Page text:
Windows Autopilot Self-Deploying mode
Applies to: Windows 10, version 1903 or later
Windows Autopilot self-deploying mode enables a device to be deployed with little to no user interaction. For devices with an Ethernet connection, no user interaction is required; for devices connected via Wi-fi, no interaction is required after making the Wi-fi connection (choosing the language, locale, and keyboard, then making a network connection).
Self-deploying mode joins the device into Azure Active Directory, enrolls the device in Intune (or another MDM service) leveraging Azure AD for automatic MDM enrollment, and ensures that all policies, applications, certificates, and networking profiles are provisioned on the device, leveraging the enrollment status page to prevent access to the desktop until the device is fully provisioned.
Self-deploying mode does not support Active Directory Join or Hybrid Azure AD Join. All devices will be joined to Azure Active Directory.
Self-deploying mode is designed to deploy Windows 10 as a kiosk, digital signage device, or a shared device. When setting up a kiosk, you can leverage the new Kiosk Browser, an app built on Microsoft Edge that can be used to create a tailored, MDM-managed browsing experience. When combined with MDM policies to create a local account and configure it to automatically log on, the complete configuration of the device can be automated. Find out more about these options by reading simplifying kiosk management for IT with Windows 10. See Set up a kiosk or digital sign in Intune or other MDM service for additional details.
Self-deploying mode does not presently associate a user with the device (since no user ID or password is specified as part of the process). As a result, some Azure AD and Intune capabilities (such as BitLocker recovery, installation of apps from the Company Portal, or Conditional Access) may not be available to a user that signs into the device. For more information see Windows Autopilot scenarios and capabilities and Setting the BitLocker encryption algorithm for Autopilot devices.
Because self-deploying mode uses a device’s TPM 2.0 hardware to authenticate the device into an organization’s Azure AD tenant, devices without TPM 2.0 cannot be used with this mode. The devices must also support TPM device attestation. (All newly-manufactured Windows devices should meet these requirements.)
If you attempt a self-deploying mode deployment on a device that does not have support TPM 2.0 or on a virtual machine, the process will fail when verifying the device with an 0x800705B4 timeout error (Hyper-V virtual TPMs are not supported).. Also note that Window 10, version 1903 or later is required to use self-deploying mode due to issues with TPM device attestation in Windows 10, version 1809. Since Windows 10 Enterprise 2019 LTSC is based on Windows 10 version 1809, self-deploying mode is also not supported on Windows 10 Enterprise 2019 LTSC.
In order to display an organization-specific logo and organization name during the Autopilot process, Azure Active Directory Company Branding needs to be configured with the images and text that should be displayed. See Quickstart: Add company branding to your sign-in page in Azure AD for more details.
Step by step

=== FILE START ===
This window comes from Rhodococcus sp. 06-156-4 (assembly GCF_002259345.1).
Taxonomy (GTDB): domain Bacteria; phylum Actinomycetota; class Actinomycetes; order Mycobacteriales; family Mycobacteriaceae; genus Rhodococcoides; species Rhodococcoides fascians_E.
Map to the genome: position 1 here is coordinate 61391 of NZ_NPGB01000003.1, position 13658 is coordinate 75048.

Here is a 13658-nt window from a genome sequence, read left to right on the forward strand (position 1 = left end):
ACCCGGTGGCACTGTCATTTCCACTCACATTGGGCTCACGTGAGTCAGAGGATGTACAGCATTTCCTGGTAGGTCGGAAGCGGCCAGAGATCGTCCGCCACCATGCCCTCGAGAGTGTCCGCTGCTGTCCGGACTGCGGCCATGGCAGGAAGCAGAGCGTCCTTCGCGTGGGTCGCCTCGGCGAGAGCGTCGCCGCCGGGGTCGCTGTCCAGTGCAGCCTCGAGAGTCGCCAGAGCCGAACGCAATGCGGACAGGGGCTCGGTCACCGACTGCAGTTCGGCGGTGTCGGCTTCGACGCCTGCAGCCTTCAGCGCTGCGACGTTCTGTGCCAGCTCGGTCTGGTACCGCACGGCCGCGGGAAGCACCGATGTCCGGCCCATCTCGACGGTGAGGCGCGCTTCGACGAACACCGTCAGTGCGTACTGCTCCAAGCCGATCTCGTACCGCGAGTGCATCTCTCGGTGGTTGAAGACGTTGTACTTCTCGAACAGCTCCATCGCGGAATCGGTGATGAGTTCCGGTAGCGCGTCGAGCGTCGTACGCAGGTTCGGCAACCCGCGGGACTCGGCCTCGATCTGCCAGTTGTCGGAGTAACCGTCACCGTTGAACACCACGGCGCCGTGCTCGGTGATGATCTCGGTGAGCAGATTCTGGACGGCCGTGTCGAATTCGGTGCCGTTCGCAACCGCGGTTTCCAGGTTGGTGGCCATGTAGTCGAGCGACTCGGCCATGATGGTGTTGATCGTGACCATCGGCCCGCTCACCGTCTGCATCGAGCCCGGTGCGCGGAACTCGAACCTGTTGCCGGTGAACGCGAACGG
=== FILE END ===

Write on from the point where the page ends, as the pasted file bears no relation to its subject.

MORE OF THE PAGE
In order to perform a self-deploying mode deployment using Windows Autopilot, the following preparation steps need to be completed:
- Create an Autopilot profile for self-deploying mode with the desired settings. In Microsoft Intune, this mode is explicitly chosen when creating the profile. (Note that it is not possible to create a profile in the Microsoft Store for Business or Partner Center for self-deploying mode.)
- If using Intune, create a device group in Azure Active Directory and assign the Autopilot profile to that group. Ensure that the profile has been assigned to the device before attempting to deploy that device.
- Boot the device, connecting it to Wi-fi if required, then wait for the provisioning process to complete.
When performing a self-deploying mode deployment using Windows Autopilot, the following end-user experience should be observed:
- Once connected to a network, the Autopilot profile will be downloaded.
- If the Autopilot profile has been configured to automatically configure the language, locale, and keyboard layout, these OOBE screens should be skipped as long as Ethernet connectivity is available. Otherwise, manual steps are required:
- If multiple languages are preinstalled in Windows 10, the user must pick a language.
- The user must pick a locale and a keyboard layout, and optionally a second keyboard layout.
- If connected via Ethernet, no network prompt is expected. If no Ethernet connection is available and Wi-fi is built in, the user needs to connect to a wireless network.
- Windows 10 will check for critical OOBE updates, and if any are available they will be automatically installed (rebooting if required).
- The device will join Azure Active Directory.
- After joining Azure Active Directory, the device will enroll in Intune (or other configured MDM services).
- The enrollment status page will be displayed.
- Depending on the device settings deployed, the device will either:
- Remain at the logon screen, where any member of the organization can log on by specifying their Azure AD credentials.
- Automatically sign in as a local account, for devices configured as a kiosk or digital signage.
Deploying EAS policies using self-deploying mode for kiosk deployments will cause auto-logon functionality to fail.
In case the observed results do not match these expectations, consult the Windows Autopilot Troubleshooting documentation.